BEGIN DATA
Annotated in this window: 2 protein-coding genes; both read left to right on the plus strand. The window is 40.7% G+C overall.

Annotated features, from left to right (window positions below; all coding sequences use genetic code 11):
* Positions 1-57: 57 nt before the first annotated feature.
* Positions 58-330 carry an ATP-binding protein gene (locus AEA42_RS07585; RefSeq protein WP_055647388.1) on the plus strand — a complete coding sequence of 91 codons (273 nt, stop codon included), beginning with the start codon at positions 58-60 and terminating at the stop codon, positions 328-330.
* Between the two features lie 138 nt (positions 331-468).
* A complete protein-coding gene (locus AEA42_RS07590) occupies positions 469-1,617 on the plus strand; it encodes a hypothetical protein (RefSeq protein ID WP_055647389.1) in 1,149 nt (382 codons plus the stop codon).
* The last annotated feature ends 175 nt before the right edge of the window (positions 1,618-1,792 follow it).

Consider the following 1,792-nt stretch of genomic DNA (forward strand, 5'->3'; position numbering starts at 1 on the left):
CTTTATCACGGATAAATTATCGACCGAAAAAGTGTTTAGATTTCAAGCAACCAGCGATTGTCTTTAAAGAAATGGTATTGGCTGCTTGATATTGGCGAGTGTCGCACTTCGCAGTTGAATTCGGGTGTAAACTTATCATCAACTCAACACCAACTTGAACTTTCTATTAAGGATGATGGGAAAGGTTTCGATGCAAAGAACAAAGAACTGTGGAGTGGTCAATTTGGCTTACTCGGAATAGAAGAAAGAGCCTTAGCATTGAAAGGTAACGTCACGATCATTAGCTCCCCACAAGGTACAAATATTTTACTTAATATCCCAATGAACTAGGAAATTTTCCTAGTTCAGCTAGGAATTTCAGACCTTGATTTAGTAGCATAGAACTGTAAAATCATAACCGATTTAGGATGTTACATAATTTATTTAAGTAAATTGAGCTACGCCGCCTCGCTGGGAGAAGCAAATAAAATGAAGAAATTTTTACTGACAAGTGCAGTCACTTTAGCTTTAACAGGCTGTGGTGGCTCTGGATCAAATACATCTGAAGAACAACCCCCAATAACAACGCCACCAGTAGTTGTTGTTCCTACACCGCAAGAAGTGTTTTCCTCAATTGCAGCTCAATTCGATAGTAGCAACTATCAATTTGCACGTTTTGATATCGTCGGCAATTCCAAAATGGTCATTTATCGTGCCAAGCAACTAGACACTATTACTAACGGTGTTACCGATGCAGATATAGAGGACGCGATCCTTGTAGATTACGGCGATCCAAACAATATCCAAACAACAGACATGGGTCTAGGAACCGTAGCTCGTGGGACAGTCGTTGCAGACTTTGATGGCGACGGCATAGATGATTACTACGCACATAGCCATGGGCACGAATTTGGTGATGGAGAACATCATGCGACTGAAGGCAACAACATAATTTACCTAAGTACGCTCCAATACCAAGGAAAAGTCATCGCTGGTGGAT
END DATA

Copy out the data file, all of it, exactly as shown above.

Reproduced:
Annotated in this window: 2 protein-coding genes; both read left to right on the plus strand. The window is 40.7% G+C overall.

Annotated features, from left to right (window positions below; all coding sequences use genetic code 11):
* Positions 1-57: 57 nt before the first annotated feature.
* Positions 58-330 carry an ATP-binding protein gene (locus AEA42_RS07585; RefSeq protein WP_055647388.1) on the plus strand — a complete coding sequence of 91 codons (273 nt, stop codon included), beginning with the start codon at positions 58-60 and terminating at the stop codon, positions 328-330.
* Between the two features lie 138 nt (positions 331-468).
* A complete protein-coding gene (locus AEA42_RS07590) occupies positions 469-1,617 on the plus strand; it encodes a hypothetical protein (RefSeq protein ID WP_055647389.1) in 1,149 nt (382 codons plus the stop codon).
* The last annotated feature ends 175 nt before the right edge of the window (positions 1,618-1,792 follow it).

Consider the following 1,792-nt stretch of genomic DNA (forward strand, 5'->3'; position numbering starts at 1 on the left):
CTTTATCACGGATAAATTATCGACCGAAAAAGTGTTTAGATTTCAAGCAACCAGCGATTGTCTTTAAAGAAATGGTATTGGCTGCTTGATATTGGCGAGTGTCGCACTTCGCAGTTGAATTCGGGTGTAAACTTATCATCAACTCAACACCAACTTGAACTTTCTATTAAGGATGATGGGAAAGGTTTCGATGCAAAGAACAAAGAACTGTGGAGTGGTCAATTTGGCTTACTCGGAATAGAAGAAAGAGCCTTAGCATTGAAAGGTAACGTCACGATCATTAGCTCCCCACAAGGTACAAATATTTTACTTAATATCCCAATGAACTAGGAAATTTTCCTAGTTCAGCTAGGAATTTCAGACCTTGATTTAGTAGCATAGAACTGTAAAATCATAACCGATTTAGGATGTTACATAATTTATTTAAGTAAATTGAGCTACGCCGCCTCGCTGGGAGAAGCAAATAAAATGAAGAAATTTTTACTGACAAGTGCAGTCACTTTAGCTTTAACAGGCTGTGGTGGCTCTGGATCAAATACATCTGAAGAACAACCCCCAATAACAACGCCACCAGTAGTTGTTGTTCCTACACCGCAAGAAGTGTTTTCCTCAATTGCAGCTCAATTCGATAGTAGCAACTATCAATTTGCACGTTTTGATATCGTCGGCAATTCCAAAATGGTCATTTATCGTGCCAAGCAACTAGACACTATTACTAACGGTGTTACCGATGCAGATATAGAGGACGCGATCCTTGTAGATTACGGCGATCCAAACAATATCCAAACAACAGACATGGGTCTAGGAACCGTAGCTCGTGGGACAGTCGTTGCAGACTTTGATGGCGACGGCATAGATGATTACTACGCACATAGCCATGGGCACGAATTTGGTGATGGAGAACATCATGCGACTGAAGGCAACAACATAATTTACCTAAGTACGCTCCAATACCAAGGAAAAGTCATCGCTGGTGGAT